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Cognitive Behavioral Therapy

Medically reviewed by Last updated on Jul 4, 2022.

What is cognitive behavioral therapy?

Cognitive behavioral therapy (CBT) is a type of mental health therapy. It is used to help you create more realistic, appropriate thoughts about yourself and your behaviors. CBT is short-term therapy that may last up to 20 sessions. You may work individually with a mental health provider, or in a group of others with similar disorders. CBT may be combined with medicines that help treat your disorder.

What happens during CBT?

Your therapist will help you identify unhealthy thought patterns and how they lead to negative actions. You will set goals for the behaviors you wish to change. You will be asked to keep a journal of your feelings, thoughts, and the result of your actions.

What are the most common disorders treated by CBT?

  • Anxiety disorders
  • Depression and suicidal thoughts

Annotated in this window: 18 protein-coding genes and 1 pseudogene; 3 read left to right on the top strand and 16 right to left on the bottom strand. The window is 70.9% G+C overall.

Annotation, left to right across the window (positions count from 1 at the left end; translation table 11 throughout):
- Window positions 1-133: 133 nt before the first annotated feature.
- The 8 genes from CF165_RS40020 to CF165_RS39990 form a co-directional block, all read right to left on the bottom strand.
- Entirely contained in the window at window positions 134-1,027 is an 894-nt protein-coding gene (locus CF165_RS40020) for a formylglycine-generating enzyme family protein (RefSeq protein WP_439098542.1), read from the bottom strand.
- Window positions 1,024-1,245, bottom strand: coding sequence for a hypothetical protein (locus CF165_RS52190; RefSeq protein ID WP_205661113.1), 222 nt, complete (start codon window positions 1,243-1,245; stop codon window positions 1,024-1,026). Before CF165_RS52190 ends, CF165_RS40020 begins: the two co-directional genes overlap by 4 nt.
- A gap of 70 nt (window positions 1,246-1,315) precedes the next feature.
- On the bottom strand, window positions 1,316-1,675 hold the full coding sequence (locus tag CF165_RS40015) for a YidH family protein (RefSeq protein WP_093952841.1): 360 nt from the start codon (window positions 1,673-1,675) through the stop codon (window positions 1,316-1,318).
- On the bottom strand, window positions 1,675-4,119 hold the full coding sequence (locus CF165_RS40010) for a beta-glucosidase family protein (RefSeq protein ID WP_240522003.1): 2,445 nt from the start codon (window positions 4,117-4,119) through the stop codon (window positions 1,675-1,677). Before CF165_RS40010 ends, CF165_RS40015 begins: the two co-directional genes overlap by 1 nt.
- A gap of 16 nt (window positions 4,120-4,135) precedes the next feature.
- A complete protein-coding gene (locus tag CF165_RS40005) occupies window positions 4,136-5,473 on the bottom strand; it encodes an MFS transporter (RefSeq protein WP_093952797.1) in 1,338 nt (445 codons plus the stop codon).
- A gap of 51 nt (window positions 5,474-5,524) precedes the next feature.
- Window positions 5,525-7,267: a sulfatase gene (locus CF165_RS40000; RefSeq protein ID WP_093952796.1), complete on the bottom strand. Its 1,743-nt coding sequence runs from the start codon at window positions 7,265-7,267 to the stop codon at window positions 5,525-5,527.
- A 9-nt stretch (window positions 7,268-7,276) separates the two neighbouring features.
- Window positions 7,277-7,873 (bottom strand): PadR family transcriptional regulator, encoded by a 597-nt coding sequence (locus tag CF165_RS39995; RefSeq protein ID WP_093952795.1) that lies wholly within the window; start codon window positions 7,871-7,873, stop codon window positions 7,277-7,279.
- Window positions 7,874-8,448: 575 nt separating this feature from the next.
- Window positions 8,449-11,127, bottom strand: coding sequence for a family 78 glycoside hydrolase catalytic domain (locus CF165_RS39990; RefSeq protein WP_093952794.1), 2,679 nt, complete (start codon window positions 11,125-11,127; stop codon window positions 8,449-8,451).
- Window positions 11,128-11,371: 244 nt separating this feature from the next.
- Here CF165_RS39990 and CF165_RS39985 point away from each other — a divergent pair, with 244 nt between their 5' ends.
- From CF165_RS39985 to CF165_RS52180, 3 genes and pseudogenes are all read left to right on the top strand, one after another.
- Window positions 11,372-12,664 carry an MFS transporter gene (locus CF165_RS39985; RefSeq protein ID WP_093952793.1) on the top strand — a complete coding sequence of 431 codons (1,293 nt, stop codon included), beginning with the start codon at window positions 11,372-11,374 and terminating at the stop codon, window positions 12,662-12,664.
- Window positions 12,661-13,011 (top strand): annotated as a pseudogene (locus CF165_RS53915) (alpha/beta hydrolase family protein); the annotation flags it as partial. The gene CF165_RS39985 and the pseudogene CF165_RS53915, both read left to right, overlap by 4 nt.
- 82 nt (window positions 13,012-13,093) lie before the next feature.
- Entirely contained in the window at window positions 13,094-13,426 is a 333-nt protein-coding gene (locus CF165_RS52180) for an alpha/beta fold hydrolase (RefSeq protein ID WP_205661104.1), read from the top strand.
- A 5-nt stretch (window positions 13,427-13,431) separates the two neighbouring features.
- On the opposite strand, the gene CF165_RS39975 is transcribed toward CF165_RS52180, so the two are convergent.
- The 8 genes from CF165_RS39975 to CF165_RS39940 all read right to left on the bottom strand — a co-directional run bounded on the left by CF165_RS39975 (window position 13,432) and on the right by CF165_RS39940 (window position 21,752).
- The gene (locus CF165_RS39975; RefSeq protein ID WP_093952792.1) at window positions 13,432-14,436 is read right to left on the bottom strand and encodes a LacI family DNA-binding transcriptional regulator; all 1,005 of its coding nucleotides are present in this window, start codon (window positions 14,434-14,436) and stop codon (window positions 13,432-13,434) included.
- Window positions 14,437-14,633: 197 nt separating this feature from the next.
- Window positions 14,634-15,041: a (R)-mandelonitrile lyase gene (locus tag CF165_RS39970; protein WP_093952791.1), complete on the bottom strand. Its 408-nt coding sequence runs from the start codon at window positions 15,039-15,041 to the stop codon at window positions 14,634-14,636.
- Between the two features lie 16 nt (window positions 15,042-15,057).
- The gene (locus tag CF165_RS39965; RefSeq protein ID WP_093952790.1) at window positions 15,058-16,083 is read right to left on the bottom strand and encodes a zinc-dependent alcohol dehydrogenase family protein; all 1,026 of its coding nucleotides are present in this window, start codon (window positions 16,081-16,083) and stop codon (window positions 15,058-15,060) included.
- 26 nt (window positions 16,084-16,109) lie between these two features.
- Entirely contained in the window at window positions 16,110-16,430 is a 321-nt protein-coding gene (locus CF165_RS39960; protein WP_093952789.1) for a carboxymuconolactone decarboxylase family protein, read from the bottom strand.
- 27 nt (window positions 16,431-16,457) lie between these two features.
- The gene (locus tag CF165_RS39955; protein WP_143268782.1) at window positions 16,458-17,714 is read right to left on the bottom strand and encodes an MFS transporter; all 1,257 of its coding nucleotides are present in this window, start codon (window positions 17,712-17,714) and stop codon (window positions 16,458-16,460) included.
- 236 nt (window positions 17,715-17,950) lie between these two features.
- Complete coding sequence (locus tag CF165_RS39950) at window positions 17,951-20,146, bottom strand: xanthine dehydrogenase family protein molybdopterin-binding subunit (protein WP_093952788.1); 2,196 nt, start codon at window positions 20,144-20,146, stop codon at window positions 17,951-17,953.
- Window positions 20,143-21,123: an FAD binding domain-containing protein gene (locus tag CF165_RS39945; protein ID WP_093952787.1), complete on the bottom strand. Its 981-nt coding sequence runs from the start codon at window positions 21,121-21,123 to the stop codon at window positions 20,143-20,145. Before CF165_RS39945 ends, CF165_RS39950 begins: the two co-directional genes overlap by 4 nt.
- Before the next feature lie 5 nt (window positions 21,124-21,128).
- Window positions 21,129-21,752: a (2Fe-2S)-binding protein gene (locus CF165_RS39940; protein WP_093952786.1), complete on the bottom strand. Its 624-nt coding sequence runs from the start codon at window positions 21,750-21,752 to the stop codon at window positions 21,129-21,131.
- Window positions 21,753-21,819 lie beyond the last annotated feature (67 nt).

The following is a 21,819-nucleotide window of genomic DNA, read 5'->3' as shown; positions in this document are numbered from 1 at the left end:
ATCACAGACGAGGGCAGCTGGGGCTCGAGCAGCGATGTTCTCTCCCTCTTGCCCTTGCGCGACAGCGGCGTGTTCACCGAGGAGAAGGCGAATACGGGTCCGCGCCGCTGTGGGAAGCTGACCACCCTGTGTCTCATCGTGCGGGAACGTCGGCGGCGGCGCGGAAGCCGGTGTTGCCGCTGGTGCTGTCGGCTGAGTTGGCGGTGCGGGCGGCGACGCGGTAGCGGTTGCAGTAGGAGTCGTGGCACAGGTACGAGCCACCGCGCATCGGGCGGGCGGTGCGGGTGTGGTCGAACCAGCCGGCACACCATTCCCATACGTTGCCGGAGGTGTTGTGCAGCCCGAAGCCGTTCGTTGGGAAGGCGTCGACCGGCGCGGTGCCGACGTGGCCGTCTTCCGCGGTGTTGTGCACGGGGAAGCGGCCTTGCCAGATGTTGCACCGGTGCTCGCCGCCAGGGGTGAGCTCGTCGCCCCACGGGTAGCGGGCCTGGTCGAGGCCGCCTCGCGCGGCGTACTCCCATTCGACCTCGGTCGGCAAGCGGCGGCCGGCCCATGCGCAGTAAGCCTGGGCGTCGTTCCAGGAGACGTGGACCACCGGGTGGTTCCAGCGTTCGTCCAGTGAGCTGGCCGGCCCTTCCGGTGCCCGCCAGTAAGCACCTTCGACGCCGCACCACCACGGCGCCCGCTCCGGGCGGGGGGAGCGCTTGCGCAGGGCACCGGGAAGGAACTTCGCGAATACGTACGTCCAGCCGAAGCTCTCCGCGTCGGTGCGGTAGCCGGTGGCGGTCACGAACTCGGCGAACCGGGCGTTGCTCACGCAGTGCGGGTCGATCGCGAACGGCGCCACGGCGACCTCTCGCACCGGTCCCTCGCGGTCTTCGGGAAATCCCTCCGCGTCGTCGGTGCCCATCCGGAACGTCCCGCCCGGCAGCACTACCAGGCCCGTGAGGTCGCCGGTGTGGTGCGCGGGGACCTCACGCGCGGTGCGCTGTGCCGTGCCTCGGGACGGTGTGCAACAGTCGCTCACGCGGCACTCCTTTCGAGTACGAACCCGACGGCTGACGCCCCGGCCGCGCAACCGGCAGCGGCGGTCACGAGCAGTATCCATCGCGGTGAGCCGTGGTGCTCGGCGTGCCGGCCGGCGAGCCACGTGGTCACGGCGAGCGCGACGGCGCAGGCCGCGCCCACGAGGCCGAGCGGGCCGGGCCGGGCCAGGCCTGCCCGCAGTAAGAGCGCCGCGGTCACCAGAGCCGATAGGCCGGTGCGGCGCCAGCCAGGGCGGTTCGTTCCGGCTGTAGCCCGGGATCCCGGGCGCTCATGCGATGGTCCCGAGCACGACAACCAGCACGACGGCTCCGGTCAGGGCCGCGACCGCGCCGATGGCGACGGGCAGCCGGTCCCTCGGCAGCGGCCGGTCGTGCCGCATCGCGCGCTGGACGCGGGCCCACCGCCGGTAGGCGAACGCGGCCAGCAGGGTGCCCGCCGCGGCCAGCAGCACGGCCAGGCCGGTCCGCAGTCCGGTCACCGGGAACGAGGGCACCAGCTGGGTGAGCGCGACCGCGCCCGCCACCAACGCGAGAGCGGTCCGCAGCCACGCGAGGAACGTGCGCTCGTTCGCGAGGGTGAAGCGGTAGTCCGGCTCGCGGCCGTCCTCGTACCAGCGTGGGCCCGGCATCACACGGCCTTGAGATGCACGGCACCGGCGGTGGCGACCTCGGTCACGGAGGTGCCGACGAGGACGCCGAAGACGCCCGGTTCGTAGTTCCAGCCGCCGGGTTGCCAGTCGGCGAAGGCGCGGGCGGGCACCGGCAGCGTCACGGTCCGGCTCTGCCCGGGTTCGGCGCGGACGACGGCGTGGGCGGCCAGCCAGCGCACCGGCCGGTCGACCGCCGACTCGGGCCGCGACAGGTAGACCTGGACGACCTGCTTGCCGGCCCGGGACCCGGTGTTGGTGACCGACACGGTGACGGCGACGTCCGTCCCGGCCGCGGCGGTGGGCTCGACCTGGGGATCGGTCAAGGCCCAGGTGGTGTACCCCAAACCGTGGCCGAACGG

• Panic disorders and phobias
  • Obsessive-compulsive disorder
  • Eating disorders
  • Posttraumatic stress disorder (PTSD)

When should I contact my healthcare provider?

  • You become more sad or fearful.
  • Your behaviors return or continue after treatment.
  • You have questions or concerns about your condition or care.

Treatment options

The following list of medications are in some way related to or used in the treatment of this condition.

View more treatment options

When should I seek immediate care or call 911?

  • You feel like hurting yourself.
  • You have done something on purpose to hurt yourself.

Care Agreement

You have the right to help plan your care. Learn about your health condition and how it may be treated. Discuss treatment options with your healthcare providers to decide what care you want to receive. You always have the right to refuse treatment. The above information is an educational aid only. It is not intended as medical advice for individual conditions or treatments. Talk to your doctor, nurse or pharmacist before following any medical regimen to see if it is safe and effective for you.

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Always consult your healthcare provider to ensure the information displayed on this page applies to your personal circumstances.